| David Oakley (firstname.lastname@example.org)
| Mon 5/23/11 3:50 AM
| Wendy Oakley (email@example.com)
Drugs and Drug Policy
28 April 2011
Drug Addiction—Physical vs. Psychological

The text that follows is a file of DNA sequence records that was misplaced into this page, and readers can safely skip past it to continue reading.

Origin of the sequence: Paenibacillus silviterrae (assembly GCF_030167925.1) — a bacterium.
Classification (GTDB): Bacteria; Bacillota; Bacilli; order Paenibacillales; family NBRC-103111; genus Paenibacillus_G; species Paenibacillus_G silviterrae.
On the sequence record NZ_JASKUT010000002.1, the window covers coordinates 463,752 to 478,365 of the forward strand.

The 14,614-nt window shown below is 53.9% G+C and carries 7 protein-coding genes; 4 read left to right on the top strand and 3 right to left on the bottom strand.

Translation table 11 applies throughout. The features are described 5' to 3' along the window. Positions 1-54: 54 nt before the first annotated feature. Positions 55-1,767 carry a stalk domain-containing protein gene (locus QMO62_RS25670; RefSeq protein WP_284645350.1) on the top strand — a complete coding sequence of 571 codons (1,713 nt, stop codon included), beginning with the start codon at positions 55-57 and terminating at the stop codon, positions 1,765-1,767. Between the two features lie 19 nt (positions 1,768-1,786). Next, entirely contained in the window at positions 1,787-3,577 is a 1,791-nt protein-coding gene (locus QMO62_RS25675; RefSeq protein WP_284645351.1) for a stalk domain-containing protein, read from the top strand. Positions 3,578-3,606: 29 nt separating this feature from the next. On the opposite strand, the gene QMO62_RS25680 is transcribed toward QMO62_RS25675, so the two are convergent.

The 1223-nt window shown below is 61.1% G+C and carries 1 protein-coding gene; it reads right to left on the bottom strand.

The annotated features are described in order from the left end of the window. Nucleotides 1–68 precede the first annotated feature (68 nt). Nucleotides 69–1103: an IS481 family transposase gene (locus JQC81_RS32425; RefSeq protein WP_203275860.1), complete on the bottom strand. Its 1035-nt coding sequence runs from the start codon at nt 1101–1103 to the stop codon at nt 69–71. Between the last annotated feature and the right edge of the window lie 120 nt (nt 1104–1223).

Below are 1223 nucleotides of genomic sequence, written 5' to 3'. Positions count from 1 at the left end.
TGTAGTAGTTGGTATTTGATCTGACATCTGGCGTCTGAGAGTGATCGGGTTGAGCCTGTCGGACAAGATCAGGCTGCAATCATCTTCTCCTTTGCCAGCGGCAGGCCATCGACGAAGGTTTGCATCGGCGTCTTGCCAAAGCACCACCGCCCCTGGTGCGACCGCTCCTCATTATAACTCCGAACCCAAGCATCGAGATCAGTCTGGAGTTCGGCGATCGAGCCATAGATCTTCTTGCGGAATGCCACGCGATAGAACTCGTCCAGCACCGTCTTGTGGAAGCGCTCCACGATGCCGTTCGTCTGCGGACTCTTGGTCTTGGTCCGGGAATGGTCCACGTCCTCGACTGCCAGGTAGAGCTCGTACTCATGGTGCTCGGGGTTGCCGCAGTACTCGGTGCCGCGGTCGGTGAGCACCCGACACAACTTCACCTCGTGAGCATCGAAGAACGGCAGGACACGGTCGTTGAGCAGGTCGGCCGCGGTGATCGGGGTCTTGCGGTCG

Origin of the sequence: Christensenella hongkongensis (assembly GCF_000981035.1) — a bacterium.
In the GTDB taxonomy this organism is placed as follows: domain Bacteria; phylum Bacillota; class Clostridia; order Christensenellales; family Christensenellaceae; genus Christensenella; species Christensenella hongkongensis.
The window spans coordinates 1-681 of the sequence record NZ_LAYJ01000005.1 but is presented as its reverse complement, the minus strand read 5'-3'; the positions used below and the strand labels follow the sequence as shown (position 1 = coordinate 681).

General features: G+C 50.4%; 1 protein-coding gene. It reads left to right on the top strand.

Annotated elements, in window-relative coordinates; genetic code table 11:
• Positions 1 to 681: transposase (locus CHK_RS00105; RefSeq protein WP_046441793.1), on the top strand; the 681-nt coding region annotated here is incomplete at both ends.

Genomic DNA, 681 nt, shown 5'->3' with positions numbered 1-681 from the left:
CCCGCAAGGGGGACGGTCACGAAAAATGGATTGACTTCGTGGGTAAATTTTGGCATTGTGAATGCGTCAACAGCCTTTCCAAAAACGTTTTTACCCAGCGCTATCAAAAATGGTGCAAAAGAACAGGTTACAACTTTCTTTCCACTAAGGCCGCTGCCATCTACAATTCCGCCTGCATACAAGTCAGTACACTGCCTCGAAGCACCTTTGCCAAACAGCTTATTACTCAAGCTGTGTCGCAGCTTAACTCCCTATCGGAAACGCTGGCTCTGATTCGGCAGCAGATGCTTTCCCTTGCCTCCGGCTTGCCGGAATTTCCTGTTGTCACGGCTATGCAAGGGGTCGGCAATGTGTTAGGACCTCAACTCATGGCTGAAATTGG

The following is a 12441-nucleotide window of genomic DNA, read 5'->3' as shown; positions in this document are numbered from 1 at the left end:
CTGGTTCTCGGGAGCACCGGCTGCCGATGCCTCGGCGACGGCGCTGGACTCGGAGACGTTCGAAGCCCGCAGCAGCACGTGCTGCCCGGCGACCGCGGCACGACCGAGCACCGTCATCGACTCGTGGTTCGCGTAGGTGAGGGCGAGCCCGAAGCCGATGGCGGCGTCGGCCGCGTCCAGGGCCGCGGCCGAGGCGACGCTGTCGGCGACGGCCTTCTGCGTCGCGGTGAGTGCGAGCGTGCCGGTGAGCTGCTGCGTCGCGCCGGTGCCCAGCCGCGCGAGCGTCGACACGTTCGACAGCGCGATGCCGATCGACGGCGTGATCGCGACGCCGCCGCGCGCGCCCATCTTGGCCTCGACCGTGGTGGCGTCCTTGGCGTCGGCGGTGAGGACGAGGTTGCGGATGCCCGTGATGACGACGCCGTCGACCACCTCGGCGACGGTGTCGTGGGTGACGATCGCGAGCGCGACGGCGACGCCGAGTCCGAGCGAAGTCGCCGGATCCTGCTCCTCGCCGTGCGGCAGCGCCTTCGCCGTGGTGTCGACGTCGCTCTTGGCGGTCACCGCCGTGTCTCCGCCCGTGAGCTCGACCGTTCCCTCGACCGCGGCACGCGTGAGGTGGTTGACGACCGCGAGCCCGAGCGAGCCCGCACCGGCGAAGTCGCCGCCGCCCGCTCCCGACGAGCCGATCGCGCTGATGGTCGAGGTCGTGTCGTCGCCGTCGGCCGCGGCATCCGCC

Research shows that an individual progresses from using drugs/substances, to being addicted to a drug/substance. This relationship with drugs (either legal or illegal) is complex because specific patterns of progression vary greatly from person to person. The causes of drug/substance use seem to be mainly due to external/social influences, for example peer pressure and abuse/addiction—dependence is essentially the result of internal psychological and physiological needs and stresses (www.libraryindex.com). So, in view of this, the causes are different for everyone. For part of this drug abuse/addiction scenario that is perplexing to me is why some people who use addictive substances become immediately dependent and others do not. More importantly, is the addiction a physical and/or psychological one? Most people believe that a physical addiction is worse and harder to overcome than a psychological addiction, but is this really the case? It appears that other factors must be considered to get to the truth of this matter. The stereotypical drug addict as depicted by movies, television or the media is a person in pain and misery due to symptoms of withdrawal from narcotics or a person who is in dire need of a drug fix to prevent these physical withdrawal effects. However, according to Erich Goode, author of Drugs in American Society, “Not all psychoactive drugs are addicting”, and therefore do not cause the pain of physical withdrawal. In fact, narcotics, which include heroin and morphine, alcohol, barbiturates, as well as other depressants are the ones most associated with physical withdrawal. With the exception of alcohol, most of the drugs abused by teenagers, at least in my high school were not...
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